Vilkitis v. Workers' Compensation Appeals Board, California Polytechnic Institute State University, et al., No. B209235 (Cal. Ct. App. 06/18/09, unpublished).
In an unpublished decision, the California Court of Appeal denied a professor's petition to combine his two permanent disability ratings into a single award.
What it means: In California, combining permanent disability percentages for different injuries is no longer permitted. The law requires physicians to consider each injury sustained, discount other causes, and apportion the injured worker's disability for cause to its source.
A professor sustained cumulative trauma to one knee while doing field work for the university. He later suffered a specific injury to the same knee. He filed separate applications for workers' comp benefits. The professor's qualified medical examiner evaluated and apportioned the injuries according to their cause. It was determined that the specific injury caused a 62 percent permanent disability and the cumulative trauma caused 14 percent. The professor would receive $68,057.50 if the awards were rated separately, but he would receive $100,165 plus a life pension if they were rated together. The professor argued that the permanent disability ratings should be merged into a single award. The Court of Appeal rejected his argument, reasoning that prior disabilities are presumed to still exist and must be apportioned out rather than calculated into the current injury. The court noted the employer is only responsible for the percentage of permanent disability caused by the work-related injury, as determined by a physician.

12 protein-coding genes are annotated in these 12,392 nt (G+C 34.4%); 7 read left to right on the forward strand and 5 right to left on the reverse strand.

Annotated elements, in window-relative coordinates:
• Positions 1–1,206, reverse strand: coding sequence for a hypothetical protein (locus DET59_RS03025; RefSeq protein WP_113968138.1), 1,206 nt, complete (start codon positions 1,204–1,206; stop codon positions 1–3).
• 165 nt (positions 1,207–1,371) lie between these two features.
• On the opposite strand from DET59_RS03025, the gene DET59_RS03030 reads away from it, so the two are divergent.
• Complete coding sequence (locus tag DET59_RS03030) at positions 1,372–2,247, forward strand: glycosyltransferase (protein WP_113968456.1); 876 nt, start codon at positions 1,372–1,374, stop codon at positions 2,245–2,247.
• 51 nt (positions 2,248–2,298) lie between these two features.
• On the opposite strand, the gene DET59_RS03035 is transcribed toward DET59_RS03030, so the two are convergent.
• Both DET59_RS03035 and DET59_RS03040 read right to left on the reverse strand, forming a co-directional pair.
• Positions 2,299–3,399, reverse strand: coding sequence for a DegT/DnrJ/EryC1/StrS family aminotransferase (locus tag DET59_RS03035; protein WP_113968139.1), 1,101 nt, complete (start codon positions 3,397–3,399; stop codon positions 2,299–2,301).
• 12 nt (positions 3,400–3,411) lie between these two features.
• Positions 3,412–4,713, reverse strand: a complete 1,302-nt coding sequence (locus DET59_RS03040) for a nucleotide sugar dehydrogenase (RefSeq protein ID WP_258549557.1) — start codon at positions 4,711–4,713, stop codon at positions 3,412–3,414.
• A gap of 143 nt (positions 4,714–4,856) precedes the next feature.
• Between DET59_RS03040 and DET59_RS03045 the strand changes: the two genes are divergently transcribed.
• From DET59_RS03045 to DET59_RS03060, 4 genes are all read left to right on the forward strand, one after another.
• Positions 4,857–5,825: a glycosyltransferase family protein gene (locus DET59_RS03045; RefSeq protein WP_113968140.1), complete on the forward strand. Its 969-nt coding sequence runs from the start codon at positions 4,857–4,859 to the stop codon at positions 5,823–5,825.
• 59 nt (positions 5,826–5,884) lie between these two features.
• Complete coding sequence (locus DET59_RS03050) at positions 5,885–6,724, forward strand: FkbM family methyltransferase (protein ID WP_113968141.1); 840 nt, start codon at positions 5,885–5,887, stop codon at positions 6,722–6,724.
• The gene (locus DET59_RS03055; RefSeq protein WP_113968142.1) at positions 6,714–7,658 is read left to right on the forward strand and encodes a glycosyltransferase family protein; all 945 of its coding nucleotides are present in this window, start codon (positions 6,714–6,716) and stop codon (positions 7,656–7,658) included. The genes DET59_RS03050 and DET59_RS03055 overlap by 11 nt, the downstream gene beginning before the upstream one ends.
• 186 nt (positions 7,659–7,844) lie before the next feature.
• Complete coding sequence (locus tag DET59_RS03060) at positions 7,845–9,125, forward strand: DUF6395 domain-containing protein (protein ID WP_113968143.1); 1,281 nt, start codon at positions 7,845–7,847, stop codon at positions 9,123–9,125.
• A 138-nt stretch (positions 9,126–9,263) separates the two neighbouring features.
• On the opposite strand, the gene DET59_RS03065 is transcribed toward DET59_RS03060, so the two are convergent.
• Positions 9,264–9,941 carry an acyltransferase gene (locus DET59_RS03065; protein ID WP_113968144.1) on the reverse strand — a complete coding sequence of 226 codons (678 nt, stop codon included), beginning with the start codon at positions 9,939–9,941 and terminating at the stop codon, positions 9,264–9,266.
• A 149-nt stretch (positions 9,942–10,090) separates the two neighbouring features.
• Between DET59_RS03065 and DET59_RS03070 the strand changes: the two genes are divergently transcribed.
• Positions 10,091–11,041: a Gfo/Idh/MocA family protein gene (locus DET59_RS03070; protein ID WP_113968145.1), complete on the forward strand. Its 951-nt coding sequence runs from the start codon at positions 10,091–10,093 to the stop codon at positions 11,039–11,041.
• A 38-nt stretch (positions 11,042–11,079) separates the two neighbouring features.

The court noted that physicians are required to "parcel out the direct cause of the disability, disconnect past injuries and any other causes, and apportion PD for cause." The Court of Appeal denied the professor's petition to merge the disability ratings.
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August 3, 2009
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